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- Which of the following is the most appropriate next step in management of this patient?
A 26-year-old male is evaluated in the medtigo Medical Clinic for a 2-year history of chronic fatigue, reduced energy, feeling slightly depressed, decreased motivation in some activities, increased irritability, and difficulty losing body fat despite many years of consistent weighting training, cardiovascular exercise, and consuming a mostly well-balanced diet. The patient spent six years in the military before being honorably discharged late 2019. While in the military, the patient suffered a severe lower back injury during a pre-deployment combat training exercise in early 2017 which was treated with physical therapy and chronic opioid pain management. After being treated with increasing dosages of opiates for 18 months, he was suddenly and without warning switched to Gabapentin for his chronic pain management. After only 3 months of taking the Gabapentin, the patient told the military doctors the Gabapentin did nothing for his pain and only fogged his mental state. He reportedly told the military doctors he would rather not take anything and try to deal with the pain without the use of any prescription medications. Relying on physical therapy and NSAIDs, the patient somehow managed to deal with the pain as he continued to participate in daily physical training workouts and frequent combat training exercises without any significant loss in physical performance. Eventually, the pain subsided to a manageable level such that he no longer required physical therapy or NSAIDs and has since been able to return to lifting weights on a regular routine without any significant pain in his lower back. Upon further questioning, the patient reports gradual worsening of his symptoms over the past two years. He also reports noticing new symptoms within the past 12 months which includes significantly decreased libido and frequently occurring erectile dysfunction. With the exception of the lower back trauma treated with physical therapy and chronic opioid pain management, the patient has no other notable medical history. He does not consume alcohol, smoke cigarettes, chew tobacco, or use recreational drugs. He currently takes no medications and has no known allergies.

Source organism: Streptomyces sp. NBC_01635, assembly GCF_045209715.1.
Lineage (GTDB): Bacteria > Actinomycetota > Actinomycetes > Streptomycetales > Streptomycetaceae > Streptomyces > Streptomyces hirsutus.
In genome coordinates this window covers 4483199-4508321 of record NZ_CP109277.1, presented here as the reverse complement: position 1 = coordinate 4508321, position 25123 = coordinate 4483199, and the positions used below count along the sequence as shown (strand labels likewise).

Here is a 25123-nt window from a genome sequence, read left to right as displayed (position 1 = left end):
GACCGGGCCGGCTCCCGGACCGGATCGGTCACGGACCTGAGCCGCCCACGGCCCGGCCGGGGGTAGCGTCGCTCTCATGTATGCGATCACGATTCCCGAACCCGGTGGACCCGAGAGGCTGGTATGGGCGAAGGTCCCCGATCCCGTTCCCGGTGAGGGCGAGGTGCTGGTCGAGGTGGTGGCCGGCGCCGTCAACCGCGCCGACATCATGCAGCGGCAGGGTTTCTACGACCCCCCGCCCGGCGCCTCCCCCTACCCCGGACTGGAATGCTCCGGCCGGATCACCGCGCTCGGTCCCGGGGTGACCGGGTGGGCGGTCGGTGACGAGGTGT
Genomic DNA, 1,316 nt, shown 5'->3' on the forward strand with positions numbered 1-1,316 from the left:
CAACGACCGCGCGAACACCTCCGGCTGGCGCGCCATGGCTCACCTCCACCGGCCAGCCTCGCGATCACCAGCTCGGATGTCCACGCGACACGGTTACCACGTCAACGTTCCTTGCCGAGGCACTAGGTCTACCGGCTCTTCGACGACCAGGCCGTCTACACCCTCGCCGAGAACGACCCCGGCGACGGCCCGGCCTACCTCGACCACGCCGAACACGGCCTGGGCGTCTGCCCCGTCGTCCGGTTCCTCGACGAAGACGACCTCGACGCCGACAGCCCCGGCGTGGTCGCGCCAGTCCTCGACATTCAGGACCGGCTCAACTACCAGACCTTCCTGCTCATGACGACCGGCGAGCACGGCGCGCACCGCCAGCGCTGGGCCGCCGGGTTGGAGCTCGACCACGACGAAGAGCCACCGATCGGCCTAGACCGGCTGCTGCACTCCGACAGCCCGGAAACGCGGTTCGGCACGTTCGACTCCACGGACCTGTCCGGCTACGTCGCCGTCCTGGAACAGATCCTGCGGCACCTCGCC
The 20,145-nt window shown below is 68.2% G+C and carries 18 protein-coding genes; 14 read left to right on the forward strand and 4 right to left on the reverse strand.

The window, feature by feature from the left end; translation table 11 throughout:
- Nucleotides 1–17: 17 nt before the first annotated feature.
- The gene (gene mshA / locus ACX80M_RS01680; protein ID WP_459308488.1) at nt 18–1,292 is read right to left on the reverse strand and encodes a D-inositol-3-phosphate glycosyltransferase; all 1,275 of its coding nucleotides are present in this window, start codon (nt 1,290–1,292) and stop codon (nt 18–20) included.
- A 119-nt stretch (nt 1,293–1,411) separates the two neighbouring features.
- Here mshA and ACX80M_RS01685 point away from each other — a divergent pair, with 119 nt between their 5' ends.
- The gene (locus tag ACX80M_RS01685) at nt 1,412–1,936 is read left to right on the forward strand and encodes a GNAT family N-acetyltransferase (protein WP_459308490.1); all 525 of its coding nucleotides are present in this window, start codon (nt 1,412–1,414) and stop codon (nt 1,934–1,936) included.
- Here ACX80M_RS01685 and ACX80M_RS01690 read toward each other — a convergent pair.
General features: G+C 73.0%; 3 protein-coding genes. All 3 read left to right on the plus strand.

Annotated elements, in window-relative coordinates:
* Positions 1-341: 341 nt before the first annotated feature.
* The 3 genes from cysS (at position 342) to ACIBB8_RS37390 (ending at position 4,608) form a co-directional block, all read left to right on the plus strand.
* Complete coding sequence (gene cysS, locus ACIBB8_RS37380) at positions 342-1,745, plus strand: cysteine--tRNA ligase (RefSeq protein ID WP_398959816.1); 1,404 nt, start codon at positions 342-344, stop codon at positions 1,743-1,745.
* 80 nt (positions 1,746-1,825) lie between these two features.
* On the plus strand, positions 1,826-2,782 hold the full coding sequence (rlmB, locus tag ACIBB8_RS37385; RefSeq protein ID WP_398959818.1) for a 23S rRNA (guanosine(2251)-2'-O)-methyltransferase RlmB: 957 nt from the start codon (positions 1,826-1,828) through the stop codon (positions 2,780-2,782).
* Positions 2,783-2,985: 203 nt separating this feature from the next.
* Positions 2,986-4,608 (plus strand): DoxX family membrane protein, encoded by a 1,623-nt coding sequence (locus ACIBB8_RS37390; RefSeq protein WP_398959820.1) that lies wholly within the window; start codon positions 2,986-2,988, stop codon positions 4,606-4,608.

On physical examination, vital signs are normal. He is fairly well-built with noticeable overall muscular development. He is 5’11” and weighs 200 lbs (90.9 kg). His body mass index is 27.9 kg/m2 with an estimated body fat percentage of 18%. The testes measure 3.4 cm in length each. The remainder of the physical examination is unremarkable. An initial 15-panel toxicology screen performed in the clinic was negative.CorrectIncorrect
Based on the patient’s medical history, clinical exam findings, and lab test result, which of the following is the least appropriate next step in management of this patient?
- The lab testing result of the morning total Testosterone level reveals the following:
Given the new lab testing results, which of the following is the most appropriate next step in management of this patient?
- The appropriate set of lab testing results reveal the following:
Given the patient’s history of present illness, signs and symptoms, medical history, clinical exam findings, and all the available lab testing results performed thus far, which of the following is the most likely diagnosis?
- The lab testing result of the morning Prolactin level reveals the following:
< 17 ng/mLCorrectIncorrect
- Now that the patient has been correctly diagnosed with hypogonadism and evaluated for cardiovascular disease risk assessment, which of the following is the most appropriate next step in management of this patient’s medical condition if he is not planning on having any children in the future?
- After carefully reviewing the patient’s medical history, which of the following is the most likely cause of his hypogonadism?